losing more than they won last season, a new restaurant across the street from
gave fans a place where they could drink away their sorrows.
But Bacardi at the Park was not brought to the north side of 35th Street by a generous corporate sponsor or the team's marketing department.
Taxpayers covered the tab.
The Illinois Sports Facilities Authority, the government agency that built and owns The Cell, paid $3.2 million for construction of the restaurant plus just about everything inside the place, from walk-in refrigerators to bar stools, the Tribune and
found in a joint investigation.
Another $3.7 million from the agency went for infrastructure upgrades for water and sewers at the Gate 5 plaza that made the restaurant possible.
A 2010 agreement between the Sox, who selected Gibsons Restaurant Group to run the business, and the agency shows that at the project's completion, the team was exempt from owing the agency any money. That arrangement contrasts with the management agreement for operating the stadium, which stipulates the team pay rent and make payments based on attendance.
The Illinois Sports Facilities Authority agreed with White Sox owner Jerry Reinsdorf that the agency should not share in any restaurant profits.
"We said to Jerry, 'Jerry can we have part of the profits?' and he said no," former Gov.
, who was the agency's board chairman when the deal was made, said in an interview. "We said, OK.'
"I've known Jerry for 52 years. He's tough. He's tough."
Robert Baade, a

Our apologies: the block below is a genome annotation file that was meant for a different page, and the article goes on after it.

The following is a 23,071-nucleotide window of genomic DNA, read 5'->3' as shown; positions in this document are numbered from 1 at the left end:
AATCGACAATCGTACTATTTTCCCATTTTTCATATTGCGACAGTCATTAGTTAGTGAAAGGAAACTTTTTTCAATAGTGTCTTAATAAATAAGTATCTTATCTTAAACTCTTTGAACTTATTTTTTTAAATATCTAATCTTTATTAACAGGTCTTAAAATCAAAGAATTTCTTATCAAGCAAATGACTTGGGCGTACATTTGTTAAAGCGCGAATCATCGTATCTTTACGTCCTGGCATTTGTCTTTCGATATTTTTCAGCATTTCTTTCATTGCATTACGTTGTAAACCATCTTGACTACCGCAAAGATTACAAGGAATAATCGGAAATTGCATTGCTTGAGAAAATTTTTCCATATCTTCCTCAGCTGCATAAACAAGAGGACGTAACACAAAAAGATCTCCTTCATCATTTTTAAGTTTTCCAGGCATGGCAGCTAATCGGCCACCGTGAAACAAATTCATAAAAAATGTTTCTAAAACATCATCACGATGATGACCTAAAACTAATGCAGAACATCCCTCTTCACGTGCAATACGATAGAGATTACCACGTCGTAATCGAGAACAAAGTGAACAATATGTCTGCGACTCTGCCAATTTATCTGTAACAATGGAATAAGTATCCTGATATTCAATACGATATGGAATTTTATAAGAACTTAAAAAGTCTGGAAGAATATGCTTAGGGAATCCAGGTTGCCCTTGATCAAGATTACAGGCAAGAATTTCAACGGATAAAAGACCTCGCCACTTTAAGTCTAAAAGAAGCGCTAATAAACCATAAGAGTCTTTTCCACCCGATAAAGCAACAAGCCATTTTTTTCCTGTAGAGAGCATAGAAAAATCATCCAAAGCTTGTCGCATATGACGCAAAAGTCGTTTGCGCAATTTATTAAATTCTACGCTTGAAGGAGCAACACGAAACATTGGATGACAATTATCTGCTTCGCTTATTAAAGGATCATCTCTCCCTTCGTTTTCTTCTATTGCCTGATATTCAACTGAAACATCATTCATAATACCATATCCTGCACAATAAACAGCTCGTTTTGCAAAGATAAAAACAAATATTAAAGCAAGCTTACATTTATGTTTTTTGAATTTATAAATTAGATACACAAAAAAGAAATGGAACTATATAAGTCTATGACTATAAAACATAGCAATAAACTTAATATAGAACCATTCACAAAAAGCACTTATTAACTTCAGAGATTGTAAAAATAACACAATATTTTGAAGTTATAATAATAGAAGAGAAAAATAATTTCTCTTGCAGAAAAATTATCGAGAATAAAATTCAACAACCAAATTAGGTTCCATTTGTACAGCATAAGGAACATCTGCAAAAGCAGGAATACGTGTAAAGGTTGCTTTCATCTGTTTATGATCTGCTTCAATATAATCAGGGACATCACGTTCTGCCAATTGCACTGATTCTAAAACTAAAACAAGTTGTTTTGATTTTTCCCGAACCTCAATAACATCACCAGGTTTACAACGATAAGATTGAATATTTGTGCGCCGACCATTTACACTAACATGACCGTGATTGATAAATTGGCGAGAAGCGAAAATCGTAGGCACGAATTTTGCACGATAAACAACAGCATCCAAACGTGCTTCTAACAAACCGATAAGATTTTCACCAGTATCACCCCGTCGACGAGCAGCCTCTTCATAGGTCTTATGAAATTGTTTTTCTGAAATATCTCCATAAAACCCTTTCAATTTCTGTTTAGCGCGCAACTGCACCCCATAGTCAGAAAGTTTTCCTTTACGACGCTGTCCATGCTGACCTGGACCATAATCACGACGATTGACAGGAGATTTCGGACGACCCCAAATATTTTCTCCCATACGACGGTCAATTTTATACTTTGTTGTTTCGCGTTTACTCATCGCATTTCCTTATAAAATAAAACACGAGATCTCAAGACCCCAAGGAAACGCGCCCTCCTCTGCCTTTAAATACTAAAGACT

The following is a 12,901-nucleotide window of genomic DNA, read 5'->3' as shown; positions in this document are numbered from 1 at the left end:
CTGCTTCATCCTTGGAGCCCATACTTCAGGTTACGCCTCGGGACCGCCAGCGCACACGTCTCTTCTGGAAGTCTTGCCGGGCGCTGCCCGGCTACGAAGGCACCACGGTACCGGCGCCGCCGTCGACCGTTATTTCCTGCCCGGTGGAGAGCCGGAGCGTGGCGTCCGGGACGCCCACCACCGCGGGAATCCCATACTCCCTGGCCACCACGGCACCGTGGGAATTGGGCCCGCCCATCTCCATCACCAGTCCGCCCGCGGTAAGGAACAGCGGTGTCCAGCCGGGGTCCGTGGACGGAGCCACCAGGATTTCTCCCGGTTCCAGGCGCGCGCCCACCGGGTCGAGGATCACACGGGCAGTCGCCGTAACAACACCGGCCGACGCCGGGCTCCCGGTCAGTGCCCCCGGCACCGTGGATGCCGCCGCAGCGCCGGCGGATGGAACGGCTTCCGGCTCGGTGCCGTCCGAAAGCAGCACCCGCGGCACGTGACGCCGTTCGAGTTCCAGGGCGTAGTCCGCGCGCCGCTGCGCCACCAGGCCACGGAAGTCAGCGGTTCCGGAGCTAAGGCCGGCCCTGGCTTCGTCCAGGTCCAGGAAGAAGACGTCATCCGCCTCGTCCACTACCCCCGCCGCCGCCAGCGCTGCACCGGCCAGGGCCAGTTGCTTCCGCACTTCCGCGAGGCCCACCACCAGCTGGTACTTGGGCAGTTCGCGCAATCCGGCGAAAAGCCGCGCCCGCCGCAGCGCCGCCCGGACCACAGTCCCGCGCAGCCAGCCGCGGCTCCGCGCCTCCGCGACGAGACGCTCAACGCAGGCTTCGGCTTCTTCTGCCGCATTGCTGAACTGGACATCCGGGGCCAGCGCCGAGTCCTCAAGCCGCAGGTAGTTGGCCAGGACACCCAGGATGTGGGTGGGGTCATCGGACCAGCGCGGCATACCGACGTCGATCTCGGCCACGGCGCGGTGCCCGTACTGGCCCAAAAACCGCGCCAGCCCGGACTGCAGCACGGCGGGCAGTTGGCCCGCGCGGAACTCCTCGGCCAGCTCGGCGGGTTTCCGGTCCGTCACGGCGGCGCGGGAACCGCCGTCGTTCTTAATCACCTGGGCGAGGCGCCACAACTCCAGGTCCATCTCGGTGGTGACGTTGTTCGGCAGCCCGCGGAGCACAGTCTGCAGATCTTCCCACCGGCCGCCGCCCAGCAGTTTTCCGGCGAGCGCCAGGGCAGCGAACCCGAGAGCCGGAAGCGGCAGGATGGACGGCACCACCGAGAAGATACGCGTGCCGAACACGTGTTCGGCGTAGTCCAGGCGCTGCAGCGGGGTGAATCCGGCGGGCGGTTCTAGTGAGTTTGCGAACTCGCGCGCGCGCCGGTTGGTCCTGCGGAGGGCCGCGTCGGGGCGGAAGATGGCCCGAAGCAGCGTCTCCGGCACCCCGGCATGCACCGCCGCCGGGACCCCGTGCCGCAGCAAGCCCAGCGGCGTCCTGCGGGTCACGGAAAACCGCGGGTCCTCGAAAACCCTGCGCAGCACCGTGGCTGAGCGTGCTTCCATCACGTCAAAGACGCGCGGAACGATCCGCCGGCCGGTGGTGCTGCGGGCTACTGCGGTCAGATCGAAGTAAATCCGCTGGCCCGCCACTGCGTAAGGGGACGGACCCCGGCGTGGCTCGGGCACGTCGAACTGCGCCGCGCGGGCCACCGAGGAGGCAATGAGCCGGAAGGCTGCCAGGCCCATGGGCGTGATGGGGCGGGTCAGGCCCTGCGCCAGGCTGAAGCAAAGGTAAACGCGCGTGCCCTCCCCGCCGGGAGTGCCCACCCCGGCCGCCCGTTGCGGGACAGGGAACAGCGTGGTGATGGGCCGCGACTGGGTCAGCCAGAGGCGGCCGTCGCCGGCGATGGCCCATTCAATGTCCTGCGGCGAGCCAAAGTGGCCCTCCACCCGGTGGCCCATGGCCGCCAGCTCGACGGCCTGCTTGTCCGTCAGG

economist who studies stadiums, said stadium authorities should steer clear of economic development, particularly a business venture without sharing any profits.
"This just seems weird to me," Baade said. "If there is not something in it for them … why are you doing it?"
The approximately 10,000-square-foot upscale restaurant is a gleaming mix of steel, glass, wood and vintage brick, with dozens of flat-screen televisions, historical photos and murals. The beer garden and private patio outside bustle on sunny game days as customers sip drinks or cut into one of Gibsons famous steaks.
The restaurant is closed for the season, but plans are for it to eventually operate year round. Fans with tickets can enter the restaurant through a concourse; it also is accessible to anyone who wants to walk through the front door.
Thompson said he views the restaurant as just another type of concession, from which the Sox receive all the revenue inside The Cell. He cites sales tax revenue from the patrons who dine at Bacardi as a way the state is being compensated.
"Here we now have a restaurant for the fans of the White Sox, and we own it and we got what we've been asking for for several years," said Thompson, who as governor signed the legislation creating the Illinois Sports Facilities Authority. "I'm satisfied. White Sox fans are satisfied."
The Sox did not make Reinsdorf available for an interview and declined to comment on its relationship with the agency, "feeling that our (management) agreement is public knowledge and that any public comment should come from ISFA."
An agency statement said "the final proposal that included no revenue for the state of Illinois was what was voted on and agreed upon by Chairman Thompson and his board."
Its current chairman, former Senate President
, declined to comment.
Invoices show the Sox cited Illinois Sports Facilities Authority sales tax exemption when it was ordering equipment and construction materials. The restaurant itself receives a property tax exemption because it sits on land owned by the agency.